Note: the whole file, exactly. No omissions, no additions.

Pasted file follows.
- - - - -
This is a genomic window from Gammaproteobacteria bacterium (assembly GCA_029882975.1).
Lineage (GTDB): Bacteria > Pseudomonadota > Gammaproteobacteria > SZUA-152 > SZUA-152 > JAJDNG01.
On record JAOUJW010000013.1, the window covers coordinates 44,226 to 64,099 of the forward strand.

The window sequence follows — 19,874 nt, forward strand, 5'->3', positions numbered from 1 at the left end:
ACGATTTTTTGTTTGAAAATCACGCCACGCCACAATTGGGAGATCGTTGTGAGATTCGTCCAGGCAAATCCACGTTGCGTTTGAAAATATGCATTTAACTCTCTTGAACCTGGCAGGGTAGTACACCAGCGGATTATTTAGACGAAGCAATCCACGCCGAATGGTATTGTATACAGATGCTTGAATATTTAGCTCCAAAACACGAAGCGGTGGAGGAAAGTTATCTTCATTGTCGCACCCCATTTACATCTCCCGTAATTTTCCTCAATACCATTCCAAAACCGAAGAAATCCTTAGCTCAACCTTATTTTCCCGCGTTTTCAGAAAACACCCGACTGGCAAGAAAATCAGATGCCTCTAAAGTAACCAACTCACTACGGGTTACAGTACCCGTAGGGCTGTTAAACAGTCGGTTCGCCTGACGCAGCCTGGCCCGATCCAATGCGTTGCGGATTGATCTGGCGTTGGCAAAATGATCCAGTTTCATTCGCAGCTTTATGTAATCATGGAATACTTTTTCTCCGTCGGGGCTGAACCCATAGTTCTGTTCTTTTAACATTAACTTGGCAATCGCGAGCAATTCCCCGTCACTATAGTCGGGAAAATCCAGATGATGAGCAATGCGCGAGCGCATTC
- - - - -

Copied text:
This is a genomic window from Gammaproteobacteria bacterium (assembly GCA_029882975.1).
Lineage (GTDB): Bacteria > Pseudomonadota > Gammaproteobacteria > SZUA-152 > SZUA-152 > JAJDNG01.
On record JAOUJW010000013.1, the window covers coordinates 44,226 to 64,099 of the forward strand.

The window sequence follows — 19,874 nt, forward strand, 5'->3', positions numbered from 1 at the left end:
ACGATTTTTTGTTTGAAAATCACGCCACGCCACAATTGGGAGATCGTTGTGAGATTCGTCCAGGCAAATCCACGTTGCGTTTGAAAATATGCATTTAACTCTCTTGAACCTGGCAGGGTAGTACACCAGCGGATTATTTAGACGAAGCAATCCACGCCGAATGGTATTGTATACAGATGCTTGAATATTTAGCTCCAAAACACGAAGCGGTGGAGGAAAGTTATCTTCATTGTCGCACCCCATTTACATCTCCCGTAATTTTCCTCAATACCATTCCAAAACCGAAGAAATCCTTAGCTCAACCTTATTTTCCCGCGTTTTCAGAAAACACCCGACTGGCAAGAAAATCAGATGCCTCTAAAGTAACCAACTCACTACGGGTTACAGTACCCGTAGGGCTGTTAAACAGTCGGTTCGCCTGACGCAGCCTGGCCCGATCCAATGCGTTGCGGATTGATCTGGCGTTGGCAAAATGATCCAGTTTCATTCGCAGCTTTATGTAATCATGGAATACTTTTTCTCCGTCGGGGCTGAACCCATAGTTCTGTTCTTTTAACATTAACTTGGCAATCGCGAGCAATTCCCCGTCACTATAGTCGGGAAAATCCAGATGATGAGCAATGCGCGAGCGCATTC